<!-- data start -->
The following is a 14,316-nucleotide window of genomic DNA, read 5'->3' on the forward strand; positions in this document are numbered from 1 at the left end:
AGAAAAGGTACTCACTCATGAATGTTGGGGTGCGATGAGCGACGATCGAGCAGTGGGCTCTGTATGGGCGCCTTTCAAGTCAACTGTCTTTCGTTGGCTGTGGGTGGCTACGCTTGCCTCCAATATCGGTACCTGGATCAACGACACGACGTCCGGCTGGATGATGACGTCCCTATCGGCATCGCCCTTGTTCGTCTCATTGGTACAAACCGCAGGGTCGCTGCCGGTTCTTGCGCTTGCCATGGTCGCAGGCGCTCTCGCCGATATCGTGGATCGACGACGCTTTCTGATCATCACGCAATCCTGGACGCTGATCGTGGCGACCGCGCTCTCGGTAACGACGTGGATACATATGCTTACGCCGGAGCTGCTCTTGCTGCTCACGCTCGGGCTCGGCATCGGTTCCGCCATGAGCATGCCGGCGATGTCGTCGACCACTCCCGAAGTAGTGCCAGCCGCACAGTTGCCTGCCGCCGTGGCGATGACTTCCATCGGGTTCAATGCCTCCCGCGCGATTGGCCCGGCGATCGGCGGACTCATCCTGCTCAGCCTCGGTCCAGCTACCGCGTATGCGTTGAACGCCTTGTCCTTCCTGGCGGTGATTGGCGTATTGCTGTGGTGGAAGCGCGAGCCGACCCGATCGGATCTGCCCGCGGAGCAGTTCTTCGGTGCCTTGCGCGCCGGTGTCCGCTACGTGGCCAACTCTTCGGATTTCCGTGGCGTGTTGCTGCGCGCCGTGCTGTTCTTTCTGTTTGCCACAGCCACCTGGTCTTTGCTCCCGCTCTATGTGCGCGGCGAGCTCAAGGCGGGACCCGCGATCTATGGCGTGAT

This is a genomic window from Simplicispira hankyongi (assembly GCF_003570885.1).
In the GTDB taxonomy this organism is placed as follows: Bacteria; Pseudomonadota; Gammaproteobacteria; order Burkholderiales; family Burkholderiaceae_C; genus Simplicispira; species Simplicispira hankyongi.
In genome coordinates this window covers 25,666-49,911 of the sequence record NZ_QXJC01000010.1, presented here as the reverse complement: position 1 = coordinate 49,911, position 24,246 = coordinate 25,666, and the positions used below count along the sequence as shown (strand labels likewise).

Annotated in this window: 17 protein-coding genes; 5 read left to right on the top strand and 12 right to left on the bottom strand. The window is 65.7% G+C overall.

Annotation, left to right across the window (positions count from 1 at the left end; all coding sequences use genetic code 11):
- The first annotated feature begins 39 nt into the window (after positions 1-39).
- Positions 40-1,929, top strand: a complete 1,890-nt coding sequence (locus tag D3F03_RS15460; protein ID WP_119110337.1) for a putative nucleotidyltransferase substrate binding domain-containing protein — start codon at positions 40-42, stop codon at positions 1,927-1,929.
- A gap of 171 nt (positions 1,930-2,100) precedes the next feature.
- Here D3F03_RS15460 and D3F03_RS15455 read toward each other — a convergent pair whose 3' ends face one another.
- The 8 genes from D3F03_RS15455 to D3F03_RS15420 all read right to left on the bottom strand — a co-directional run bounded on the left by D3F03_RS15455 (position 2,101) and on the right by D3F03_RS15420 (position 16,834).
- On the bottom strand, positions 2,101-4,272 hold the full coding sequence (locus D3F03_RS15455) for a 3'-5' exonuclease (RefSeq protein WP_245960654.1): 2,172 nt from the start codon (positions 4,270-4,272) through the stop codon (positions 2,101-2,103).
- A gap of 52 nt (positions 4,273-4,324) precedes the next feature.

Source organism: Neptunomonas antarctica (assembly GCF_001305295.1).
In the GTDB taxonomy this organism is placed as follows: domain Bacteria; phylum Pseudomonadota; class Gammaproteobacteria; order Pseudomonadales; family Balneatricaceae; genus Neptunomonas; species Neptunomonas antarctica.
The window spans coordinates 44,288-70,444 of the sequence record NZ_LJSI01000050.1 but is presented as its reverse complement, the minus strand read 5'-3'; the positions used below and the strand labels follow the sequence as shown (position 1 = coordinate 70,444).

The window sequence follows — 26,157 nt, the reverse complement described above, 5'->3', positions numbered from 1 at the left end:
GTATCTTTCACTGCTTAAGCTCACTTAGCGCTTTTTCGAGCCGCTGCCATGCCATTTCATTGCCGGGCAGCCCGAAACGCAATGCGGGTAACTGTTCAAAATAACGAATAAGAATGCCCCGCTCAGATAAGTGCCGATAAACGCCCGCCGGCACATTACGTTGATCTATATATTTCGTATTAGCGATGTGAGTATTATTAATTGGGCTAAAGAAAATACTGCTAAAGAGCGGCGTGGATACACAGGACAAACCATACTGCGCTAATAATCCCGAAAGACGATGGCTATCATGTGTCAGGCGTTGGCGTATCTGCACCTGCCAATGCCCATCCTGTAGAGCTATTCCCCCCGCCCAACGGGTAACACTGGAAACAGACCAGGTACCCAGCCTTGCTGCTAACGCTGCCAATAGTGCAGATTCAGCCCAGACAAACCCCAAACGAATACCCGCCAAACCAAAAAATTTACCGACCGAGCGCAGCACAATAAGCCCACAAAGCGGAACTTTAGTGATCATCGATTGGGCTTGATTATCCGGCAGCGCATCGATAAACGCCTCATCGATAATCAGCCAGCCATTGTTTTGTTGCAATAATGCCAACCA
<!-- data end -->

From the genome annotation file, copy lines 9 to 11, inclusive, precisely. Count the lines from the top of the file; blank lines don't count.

- Positions 40-1,929, top strand: a complete 1,890-nt coding sequence (locus tag D3F03_RS15460; protein ID WP_119110337.1) for a putative nucleotidyltransferase substrate binding domain-containing protein — start codon at positions 40-42, stop codon at positions 1,927-1,929.
- A gap of 171 nt (positions 1,930-2,100) precedes the next feature.
- Here D3F03_RS15460 and D3F03_RS15455 read toward each other — a convergent pair whose 3' ends face one another.